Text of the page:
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A vehicle for venting on philosophy, religion, and the general state of things. Proprietor: C. W. Powell

Sunday, August 23, 2015

Types and Imagination: 1 Corinthians 10

There are several things that need to be said concerning this passage. The apostle uses the word
“example.” This is the word from which we get “type,” which means a pattern. For instance, in
Romans 5, Adam is said to be a “type” or a pattern of Christ. As Reformed Christians we tend to be
very modest and temperate in the use of types. That there are types is without question, that the Bible
is not to be interpreted by an unrestrained imagination is also without question. The bible does hook
our imaginations in such passages as Psalm 23, where the Lord is called “My shepherd,” and where
Jesus calls Himself the “Good shepherd,” but this does not mean that we are to take wild flights of
imagination.

The word is used twice in I Cor. 10, in verse 6 and verse 11. That the manna and the rock are types of
Christ is without question, and Christ refers to Himself and the water of life, and the bread of life.
These figures are very rich indeed. But because of the very nature of imagination, whatever we may
think we learn from the figures must be subjected to the rule of consistency with the rest of Scripture
and the rule of faith. It also must be subjected to the rule of language. What ever Jesus meant when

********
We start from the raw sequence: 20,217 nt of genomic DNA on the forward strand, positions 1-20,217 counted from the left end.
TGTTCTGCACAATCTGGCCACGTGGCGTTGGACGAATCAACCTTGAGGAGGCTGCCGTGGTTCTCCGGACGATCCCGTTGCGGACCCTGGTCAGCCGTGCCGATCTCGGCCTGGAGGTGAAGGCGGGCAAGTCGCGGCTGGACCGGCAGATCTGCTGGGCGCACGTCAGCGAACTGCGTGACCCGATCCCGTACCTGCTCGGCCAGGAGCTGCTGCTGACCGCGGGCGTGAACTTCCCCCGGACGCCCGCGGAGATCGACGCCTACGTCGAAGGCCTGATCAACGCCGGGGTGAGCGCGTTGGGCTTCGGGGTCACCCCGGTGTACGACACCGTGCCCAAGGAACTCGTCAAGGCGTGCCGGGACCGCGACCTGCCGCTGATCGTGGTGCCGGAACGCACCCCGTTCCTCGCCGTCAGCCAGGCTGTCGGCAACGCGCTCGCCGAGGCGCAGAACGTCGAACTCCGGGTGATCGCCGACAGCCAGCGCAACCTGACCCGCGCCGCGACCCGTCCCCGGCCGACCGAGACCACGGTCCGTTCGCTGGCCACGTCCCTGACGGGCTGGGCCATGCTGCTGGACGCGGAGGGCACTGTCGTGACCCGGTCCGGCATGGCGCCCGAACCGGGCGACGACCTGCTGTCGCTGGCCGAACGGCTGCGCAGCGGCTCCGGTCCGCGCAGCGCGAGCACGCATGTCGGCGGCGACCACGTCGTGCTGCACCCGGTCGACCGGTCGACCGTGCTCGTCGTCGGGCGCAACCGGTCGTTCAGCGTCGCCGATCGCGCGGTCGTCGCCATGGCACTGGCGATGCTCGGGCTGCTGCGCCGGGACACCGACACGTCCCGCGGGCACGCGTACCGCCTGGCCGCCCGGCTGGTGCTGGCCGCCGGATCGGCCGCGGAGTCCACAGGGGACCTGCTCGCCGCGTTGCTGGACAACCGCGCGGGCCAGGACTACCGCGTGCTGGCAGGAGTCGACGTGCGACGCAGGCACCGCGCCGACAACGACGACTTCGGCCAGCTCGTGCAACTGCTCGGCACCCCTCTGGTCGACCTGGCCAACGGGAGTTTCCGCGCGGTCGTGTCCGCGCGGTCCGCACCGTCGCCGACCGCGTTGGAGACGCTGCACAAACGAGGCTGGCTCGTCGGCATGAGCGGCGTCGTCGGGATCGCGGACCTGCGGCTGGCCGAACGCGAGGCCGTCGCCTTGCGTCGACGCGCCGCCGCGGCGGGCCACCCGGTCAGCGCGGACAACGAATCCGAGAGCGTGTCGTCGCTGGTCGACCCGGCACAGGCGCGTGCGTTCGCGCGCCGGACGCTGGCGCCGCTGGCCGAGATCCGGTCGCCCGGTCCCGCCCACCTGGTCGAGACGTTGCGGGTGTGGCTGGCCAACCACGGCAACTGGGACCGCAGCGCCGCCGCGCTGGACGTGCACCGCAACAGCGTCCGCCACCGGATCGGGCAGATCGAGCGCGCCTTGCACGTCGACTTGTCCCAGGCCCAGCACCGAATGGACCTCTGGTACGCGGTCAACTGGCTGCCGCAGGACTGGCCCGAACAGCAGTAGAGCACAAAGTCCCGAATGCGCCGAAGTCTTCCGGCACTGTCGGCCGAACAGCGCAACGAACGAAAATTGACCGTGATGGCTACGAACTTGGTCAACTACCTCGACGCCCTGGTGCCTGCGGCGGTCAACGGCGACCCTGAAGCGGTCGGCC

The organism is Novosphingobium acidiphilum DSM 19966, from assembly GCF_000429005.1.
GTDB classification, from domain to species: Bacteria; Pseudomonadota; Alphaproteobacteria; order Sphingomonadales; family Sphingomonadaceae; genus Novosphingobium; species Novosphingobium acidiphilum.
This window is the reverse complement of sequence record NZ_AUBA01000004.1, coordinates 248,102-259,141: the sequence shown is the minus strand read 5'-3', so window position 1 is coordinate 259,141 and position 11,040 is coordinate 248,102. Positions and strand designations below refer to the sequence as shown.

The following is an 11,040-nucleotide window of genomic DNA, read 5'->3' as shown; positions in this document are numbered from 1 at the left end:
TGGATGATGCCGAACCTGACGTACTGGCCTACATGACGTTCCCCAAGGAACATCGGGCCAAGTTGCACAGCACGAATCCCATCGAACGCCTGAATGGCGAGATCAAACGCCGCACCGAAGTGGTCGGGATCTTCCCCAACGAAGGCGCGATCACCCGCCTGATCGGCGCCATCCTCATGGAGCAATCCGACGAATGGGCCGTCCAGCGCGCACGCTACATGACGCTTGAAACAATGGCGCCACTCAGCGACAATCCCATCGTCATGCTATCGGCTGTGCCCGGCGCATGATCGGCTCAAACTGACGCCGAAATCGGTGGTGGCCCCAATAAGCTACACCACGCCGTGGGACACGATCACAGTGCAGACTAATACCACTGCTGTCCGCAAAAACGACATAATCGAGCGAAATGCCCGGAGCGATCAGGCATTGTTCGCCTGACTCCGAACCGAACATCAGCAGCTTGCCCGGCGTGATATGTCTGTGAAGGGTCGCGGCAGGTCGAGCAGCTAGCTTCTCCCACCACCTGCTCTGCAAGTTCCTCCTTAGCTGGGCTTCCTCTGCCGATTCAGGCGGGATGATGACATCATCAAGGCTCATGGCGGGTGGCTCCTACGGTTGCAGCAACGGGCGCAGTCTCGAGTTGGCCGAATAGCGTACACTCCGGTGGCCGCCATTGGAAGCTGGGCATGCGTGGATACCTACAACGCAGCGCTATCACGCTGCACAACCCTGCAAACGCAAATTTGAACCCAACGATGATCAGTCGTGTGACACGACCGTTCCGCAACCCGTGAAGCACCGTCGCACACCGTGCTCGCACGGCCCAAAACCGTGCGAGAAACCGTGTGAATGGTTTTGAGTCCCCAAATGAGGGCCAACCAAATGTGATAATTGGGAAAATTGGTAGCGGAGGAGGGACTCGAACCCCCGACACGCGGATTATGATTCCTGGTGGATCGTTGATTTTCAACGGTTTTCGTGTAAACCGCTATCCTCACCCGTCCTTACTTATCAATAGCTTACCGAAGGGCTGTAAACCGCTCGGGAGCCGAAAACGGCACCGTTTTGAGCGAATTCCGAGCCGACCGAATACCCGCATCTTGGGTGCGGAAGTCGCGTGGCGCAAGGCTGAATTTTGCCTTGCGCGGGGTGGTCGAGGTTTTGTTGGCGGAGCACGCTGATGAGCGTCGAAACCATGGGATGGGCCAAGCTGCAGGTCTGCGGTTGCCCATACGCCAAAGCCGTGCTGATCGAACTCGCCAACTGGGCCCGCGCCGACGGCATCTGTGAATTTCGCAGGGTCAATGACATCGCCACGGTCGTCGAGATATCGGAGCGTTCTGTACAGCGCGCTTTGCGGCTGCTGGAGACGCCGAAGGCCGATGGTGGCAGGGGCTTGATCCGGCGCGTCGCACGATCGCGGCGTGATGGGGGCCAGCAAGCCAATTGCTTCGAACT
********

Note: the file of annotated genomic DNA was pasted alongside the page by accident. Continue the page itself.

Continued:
He said He was the Good Shepherd is tied to the words “good” and “shepherd.” Conceivable, it could
not mean that He is a skillful soccer player.

This word is also used in Hebrews 8:5, when the things that Moses prepared for the tabernacle in the
wilderness are said to be made after the “patterns” of things in heaven. This is the reason such strict
injunctions were given to Moses to be very careful how they prepared the things, because they were
types of heavenly things—that is of spiritual things—are Moses was to be very careful he did not
distort the meaning. For the same reason, we must be very sober in our interpretation of these figures
that we do not go beyond that which is intended by Scripture. The figure must be permitted to say
what it says, but it must not be stretched beyond what God actually said.

The word is also used in I Peter 5:3, and I Thess. 1:7 where ministers are called to be examples to the
flock. Ministers are called to pattern Christian obedience to the people of God. Again, we must not
push the figure beyond the rest of Scripture, as if Christ were not the only express image of God.  

It is important for us to realize the nature of the figures. The things referred to in I Cor. 10 are things
in the history of Israel that are figures of the things of Christ. It is not the other way around. I have
often said that Christ did not come to lead us to Moses; but that Moses came to lead us to Christ.
Once you have found the treasure that the pirates buried, it might be curious to look over the
topography in order to understand the map better, but why? The map has filled its purpose when the
treasure is found. So the Scriptures are to be our lifelong study—not simply that we know what they
say, for the Jews did this—but that we know who Christ is and love and follow Him. In heaven, when
our knowledge of Christ is complete, we will have no further need of the Scriptures.
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